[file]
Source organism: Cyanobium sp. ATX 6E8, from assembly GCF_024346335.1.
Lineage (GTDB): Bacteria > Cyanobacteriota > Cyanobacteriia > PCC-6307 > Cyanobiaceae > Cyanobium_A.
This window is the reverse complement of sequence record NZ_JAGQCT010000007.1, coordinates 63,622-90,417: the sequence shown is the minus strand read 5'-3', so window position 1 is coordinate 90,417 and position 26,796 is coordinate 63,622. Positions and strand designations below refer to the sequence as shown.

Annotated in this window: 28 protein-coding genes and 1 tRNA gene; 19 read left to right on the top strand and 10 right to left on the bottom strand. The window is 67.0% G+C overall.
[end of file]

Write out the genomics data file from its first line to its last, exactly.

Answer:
Source organism: Cyanobium sp. ATX 6E8, from assembly GCF_024346335.1.
Lineage (GTDB): Bacteria > Cyanobacteriota > Cyanobacteriia > PCC-6307 > Cyanobiaceae > Cyanobium_A.
This window is the reverse complement of sequence record NZ_JAGQCT010000007.1, coordinates 63,622-90,417: the sequence shown is the minus strand read 5'-3', so window position 1 is coordinate 90,417 and position 26,796 is coordinate 63,622. Positions and strand designations below refer to the sequence as shown.

Annotated in this window: 28 protein-coding genes and 1 tRNA gene; 19 read left to right on the top strand and 10 right to left on the bottom strand. The window is 67.0% G+C overall.